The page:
Attention all Hyundai Elantra owners. If you have a 2006-2011 Elantra sedan and wagon or a 2007 to 20011 Elantra Touring wagon parked in your garage, then it might be one of the nearly 430,000 units that needs to be recalled by the company.
Hyundai has already issued the recall due to the tendency of the anti-lock brake (ABS) module to collect moisture. This can result to an electric short, which can lead to engine fires. So far, the National Highway Traffic Safety Administration (NHTSA) reported only a few isolated fire reports to Hyundai. There were also no reported injuries caused by this issue–for now.
According to their recall notice, the module can short whether the engine is on or off. The company has already created a fix for the recall, which is a new relay that will turn off the ABS module when the vehicle is turned off.
“When the vehicle is on, short circuits are preceded by other noticeable symptoms such as noise [or] ABS warning lights,” a Hyundai spokesperson told C/D. “So with the vehicle on, the driver is present and will detect preceding symptoms if a short circuit were to occur. In this situation, the foundation brakes continue to be operational.”
Despite this, Hyundia hasn’t yet solved the root cause of the problem: What’s causing all those moisture to enter the module? The truth is, if Hyundai fails to fix this, then the problem will keep coming back.
On a similar vein, NHTSA has already begun an investigation of the issue since April last year. Following more than 3,000 reports of fires that began without a crash, it investigated three million Hyundai and Kia vehicles with potentially malfunctioning engines that are at risk of catching a fire.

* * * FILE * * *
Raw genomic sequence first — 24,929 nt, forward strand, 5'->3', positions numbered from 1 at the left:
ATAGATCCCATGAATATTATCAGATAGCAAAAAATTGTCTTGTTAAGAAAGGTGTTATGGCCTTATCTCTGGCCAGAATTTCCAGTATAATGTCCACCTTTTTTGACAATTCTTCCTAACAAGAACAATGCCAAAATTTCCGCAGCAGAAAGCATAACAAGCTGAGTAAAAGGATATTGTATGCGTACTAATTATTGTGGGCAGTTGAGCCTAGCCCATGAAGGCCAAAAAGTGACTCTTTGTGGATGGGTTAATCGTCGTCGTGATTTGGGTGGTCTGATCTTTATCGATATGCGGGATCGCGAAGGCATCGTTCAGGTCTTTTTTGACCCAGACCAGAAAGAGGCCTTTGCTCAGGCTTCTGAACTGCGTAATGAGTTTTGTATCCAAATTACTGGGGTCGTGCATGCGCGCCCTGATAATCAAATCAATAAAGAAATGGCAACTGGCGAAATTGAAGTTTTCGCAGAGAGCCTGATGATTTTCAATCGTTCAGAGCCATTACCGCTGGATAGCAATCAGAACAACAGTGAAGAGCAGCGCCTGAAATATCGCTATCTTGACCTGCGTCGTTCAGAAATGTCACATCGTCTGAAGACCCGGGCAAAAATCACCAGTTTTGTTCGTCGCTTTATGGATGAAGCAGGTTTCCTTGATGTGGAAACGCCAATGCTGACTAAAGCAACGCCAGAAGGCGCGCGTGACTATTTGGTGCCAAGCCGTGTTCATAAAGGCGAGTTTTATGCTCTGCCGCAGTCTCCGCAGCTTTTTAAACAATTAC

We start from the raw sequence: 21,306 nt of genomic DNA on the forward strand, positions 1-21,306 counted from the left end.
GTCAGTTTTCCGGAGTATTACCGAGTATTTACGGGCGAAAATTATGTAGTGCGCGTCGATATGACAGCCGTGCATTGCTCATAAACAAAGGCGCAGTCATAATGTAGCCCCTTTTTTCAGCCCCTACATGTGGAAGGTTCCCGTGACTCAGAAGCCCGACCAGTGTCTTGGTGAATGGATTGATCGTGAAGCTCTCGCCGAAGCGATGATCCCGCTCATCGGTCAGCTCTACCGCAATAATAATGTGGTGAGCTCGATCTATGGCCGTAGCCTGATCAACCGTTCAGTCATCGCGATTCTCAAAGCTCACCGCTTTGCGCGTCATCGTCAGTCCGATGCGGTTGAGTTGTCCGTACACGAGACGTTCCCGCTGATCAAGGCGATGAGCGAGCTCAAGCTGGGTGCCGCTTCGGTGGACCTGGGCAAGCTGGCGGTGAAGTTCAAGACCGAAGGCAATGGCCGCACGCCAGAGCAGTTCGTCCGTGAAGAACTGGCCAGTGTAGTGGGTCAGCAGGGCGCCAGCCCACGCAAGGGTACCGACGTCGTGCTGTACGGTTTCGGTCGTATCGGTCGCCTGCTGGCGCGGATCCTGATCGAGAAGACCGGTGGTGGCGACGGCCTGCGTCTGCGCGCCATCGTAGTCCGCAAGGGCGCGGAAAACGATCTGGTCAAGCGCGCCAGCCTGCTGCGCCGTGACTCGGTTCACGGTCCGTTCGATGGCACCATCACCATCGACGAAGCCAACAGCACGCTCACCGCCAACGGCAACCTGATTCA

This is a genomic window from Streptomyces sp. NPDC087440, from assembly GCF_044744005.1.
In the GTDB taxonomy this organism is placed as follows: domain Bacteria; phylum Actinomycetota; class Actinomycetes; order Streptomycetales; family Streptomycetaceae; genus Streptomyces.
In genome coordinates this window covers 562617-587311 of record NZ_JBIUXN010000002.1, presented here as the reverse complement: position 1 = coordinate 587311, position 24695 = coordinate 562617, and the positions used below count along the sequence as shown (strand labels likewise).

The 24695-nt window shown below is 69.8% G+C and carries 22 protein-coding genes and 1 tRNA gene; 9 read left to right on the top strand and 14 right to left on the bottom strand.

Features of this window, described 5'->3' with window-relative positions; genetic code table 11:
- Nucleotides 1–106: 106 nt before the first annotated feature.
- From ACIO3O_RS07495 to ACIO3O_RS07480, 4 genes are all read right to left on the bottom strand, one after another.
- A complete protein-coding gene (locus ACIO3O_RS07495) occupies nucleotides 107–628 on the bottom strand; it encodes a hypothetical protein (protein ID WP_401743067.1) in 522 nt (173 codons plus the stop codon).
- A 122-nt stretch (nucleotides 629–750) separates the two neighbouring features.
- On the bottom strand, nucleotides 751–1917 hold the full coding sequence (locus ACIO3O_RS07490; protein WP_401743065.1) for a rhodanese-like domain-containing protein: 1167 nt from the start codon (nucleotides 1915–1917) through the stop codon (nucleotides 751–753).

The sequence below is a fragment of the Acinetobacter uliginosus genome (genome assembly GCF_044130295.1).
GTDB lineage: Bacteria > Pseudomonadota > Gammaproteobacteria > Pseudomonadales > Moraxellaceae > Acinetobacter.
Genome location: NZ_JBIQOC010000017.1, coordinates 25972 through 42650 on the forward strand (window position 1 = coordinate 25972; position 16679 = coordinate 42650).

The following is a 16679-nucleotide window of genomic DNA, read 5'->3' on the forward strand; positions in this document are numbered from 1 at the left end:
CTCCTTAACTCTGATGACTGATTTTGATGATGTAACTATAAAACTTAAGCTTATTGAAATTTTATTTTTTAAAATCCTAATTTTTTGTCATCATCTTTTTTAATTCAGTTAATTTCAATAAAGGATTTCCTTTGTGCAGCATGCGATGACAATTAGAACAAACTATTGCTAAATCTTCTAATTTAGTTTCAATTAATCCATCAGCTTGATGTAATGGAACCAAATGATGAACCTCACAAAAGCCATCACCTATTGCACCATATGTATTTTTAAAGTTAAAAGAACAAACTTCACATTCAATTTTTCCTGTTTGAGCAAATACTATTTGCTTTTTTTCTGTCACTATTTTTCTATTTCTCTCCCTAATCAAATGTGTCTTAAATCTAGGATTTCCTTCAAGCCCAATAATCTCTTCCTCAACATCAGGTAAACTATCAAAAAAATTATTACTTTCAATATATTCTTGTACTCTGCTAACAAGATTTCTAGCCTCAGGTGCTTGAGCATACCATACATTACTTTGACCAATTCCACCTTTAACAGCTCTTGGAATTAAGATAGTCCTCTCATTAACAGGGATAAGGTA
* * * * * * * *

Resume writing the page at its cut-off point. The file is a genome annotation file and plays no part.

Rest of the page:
Hyundai Elantra, or Hyundai Avante, is a compact car made by South Korean automotive giant Hyundai. Introduced in 1990, it was first marketed as the Lantra in Australia and some European markets, but was changed to the more popular “Elantra” in 2001.
Many of the recalls belong in the fourth generation Elantra. That time, it was redesigned using a more “coke bottle style” structure, with an engine lineup that included a 1.6 Gamma and 2.0-liter Beta II gasoline inline four engines and a 1.6 liter turbodiesel inline four.
Interestingly, the fourth generation Elantra was rated by Insurance Institute for Highway Safety (IIHS) as “Good” for its overall score in the frontal crash test and a Marginal overall score in the side impact test.